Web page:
Syria is slowly returning on the tourist map
For the first time since the civil war, western travel companies are offering trips to Syria again. One of them is the Dutch travel agency CultureRoad, which is responding to an increasing demand for this special destination. Especially post-COVID, the numbers of inquiries to unique and unusual destinations are increasing at a rapid pace.
Syria was one of the most popular tourist destinations in the Middle East before the civil war broke out. About 6 million tourists used to visit the country every year, like popular places such as Damascus, Palmyra , Aleppo and Crak des Chevaliers. Tourism came to an immediate standstill at the start of the civil war. While many destinations have been known as beautiful places to visit, they suddenly became associated with war.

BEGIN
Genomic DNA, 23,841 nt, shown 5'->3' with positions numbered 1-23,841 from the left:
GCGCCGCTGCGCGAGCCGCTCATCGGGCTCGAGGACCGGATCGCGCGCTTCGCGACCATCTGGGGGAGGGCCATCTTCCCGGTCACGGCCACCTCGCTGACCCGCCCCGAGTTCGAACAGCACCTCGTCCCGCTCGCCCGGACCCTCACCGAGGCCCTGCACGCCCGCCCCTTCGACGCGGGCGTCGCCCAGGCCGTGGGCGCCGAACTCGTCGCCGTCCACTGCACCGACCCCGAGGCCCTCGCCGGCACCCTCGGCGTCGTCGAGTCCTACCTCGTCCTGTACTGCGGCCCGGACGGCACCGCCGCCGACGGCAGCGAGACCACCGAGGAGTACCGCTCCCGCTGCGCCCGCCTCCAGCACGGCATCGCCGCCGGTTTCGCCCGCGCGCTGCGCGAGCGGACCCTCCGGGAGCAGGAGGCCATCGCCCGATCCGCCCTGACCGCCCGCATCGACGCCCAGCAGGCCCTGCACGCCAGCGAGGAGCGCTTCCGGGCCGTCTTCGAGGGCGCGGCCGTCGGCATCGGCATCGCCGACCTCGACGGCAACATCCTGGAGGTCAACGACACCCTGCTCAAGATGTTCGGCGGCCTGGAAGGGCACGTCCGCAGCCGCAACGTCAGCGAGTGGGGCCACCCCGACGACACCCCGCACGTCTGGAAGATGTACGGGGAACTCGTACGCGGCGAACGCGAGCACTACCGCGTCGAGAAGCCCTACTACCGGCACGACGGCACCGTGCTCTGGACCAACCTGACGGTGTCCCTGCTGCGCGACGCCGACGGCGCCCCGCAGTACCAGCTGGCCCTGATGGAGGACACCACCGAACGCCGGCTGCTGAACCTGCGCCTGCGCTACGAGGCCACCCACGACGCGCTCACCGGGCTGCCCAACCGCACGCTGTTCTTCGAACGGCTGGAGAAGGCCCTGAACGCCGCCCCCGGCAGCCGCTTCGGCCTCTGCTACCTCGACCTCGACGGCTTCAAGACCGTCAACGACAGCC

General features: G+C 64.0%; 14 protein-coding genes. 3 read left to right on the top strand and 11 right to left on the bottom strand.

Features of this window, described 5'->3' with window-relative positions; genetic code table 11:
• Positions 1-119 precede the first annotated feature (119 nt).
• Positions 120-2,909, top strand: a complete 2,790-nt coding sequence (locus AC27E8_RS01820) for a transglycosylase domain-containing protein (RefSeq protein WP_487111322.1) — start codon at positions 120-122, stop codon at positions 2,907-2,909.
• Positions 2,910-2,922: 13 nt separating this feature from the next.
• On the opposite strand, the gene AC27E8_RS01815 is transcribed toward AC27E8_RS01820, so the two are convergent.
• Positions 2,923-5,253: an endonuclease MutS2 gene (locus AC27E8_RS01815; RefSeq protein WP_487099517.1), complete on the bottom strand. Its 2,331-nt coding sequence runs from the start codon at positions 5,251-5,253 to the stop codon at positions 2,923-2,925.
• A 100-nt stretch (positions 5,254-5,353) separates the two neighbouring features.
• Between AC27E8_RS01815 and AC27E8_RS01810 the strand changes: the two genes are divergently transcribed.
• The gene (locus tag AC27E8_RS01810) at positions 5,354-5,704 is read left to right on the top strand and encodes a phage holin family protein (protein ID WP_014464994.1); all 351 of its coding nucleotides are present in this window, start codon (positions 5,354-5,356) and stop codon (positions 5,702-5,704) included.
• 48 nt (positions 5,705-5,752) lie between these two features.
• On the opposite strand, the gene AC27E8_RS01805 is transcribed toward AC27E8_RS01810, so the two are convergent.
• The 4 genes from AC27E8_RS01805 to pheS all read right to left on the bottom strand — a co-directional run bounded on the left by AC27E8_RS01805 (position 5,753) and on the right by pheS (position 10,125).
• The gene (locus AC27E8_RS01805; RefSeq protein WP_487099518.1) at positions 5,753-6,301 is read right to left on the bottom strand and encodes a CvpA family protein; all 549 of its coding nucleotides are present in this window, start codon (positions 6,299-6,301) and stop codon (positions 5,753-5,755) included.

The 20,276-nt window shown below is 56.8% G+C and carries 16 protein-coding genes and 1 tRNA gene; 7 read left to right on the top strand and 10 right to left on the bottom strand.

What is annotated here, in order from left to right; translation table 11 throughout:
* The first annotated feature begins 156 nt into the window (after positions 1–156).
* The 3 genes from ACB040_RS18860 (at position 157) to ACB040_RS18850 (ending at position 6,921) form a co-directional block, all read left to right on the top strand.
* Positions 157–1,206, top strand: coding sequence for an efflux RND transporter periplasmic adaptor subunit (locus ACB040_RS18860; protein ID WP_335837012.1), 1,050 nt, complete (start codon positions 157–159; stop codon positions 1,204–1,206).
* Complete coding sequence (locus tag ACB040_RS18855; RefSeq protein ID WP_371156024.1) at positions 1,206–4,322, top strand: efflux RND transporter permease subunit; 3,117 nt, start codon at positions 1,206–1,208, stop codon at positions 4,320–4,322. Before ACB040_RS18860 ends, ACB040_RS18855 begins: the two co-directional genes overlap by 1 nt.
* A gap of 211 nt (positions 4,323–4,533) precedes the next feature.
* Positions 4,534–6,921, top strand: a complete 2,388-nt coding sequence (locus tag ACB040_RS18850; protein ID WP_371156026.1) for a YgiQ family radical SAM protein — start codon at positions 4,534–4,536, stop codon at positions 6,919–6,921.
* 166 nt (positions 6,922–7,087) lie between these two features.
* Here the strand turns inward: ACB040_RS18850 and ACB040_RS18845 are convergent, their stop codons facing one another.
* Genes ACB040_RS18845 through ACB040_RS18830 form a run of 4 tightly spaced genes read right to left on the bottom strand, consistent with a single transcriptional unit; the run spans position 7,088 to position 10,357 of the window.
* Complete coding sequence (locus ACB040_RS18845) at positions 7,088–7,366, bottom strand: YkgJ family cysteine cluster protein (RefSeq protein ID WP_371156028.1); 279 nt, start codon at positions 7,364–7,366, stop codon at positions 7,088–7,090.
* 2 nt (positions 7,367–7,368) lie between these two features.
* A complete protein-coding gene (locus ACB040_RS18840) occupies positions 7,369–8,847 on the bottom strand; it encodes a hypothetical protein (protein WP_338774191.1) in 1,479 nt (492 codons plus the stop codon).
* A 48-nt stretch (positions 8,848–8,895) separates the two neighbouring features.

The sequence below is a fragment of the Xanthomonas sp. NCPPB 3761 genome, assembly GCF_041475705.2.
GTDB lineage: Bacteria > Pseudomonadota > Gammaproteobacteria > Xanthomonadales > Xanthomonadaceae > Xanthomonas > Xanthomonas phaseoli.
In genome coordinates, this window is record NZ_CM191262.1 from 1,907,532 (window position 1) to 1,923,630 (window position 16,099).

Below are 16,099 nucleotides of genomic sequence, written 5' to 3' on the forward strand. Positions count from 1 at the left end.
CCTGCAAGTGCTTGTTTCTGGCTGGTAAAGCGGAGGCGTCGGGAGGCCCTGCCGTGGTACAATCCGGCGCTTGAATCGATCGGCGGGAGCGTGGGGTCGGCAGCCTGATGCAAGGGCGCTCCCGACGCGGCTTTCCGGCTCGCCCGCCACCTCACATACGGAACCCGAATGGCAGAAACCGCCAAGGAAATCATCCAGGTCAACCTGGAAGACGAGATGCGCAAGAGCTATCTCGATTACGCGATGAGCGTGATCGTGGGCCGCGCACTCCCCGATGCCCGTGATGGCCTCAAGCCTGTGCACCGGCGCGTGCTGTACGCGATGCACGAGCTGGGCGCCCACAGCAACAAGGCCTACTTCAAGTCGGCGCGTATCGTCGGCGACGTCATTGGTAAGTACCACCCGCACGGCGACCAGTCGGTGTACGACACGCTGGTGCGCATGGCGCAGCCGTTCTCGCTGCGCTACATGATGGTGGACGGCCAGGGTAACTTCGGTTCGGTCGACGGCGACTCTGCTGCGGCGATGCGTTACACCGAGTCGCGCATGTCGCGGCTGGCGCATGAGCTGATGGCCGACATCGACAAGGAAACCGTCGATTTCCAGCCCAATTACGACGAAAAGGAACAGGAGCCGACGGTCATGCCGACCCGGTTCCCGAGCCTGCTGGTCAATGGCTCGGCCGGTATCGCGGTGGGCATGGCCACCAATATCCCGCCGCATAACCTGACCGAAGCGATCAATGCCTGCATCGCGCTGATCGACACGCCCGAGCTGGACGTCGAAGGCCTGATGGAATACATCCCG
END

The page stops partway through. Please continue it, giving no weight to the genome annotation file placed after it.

Things have been relatively peaceful in most of Syria for almost 5 years now, and tourism is slowly picking up again. Rik Brinks, owner of CultureRoad, sees a growing demand among travelers to visit Syria. “Often our travelers want to experience what Syria is like nowadays. For years the country was known as a tourist hotspot, and now you have a chance to experience most of these places to yourself. Our close contacts with local and experienced guides prove that it is possible to embark on this beautiful adventure.” Also the local Syrians welcome tourists again, Brinks notes: “All over the country you are warmly welcomed, people are both curious and proud that tourists are returning to their country. Ofcourse, there is still a long way to go, but there are so many wonderful places to see with our highly skilled guides.”
Besides Syria, Brinks also notes that there is a general interest for adventurous destinations. “Since the end of the latest Corona wave, we have noticed that many travelers have expressed interest to visit destinations where mass tourism has not yet arrived. With the destinations we bring you to, you can actually take photos without a huge crowd of other tourists in the background. And we notice that travelers are looking for that one undiscovered place for a truly unique experience. The pandemic has fueled this desire even more,” said Brinks.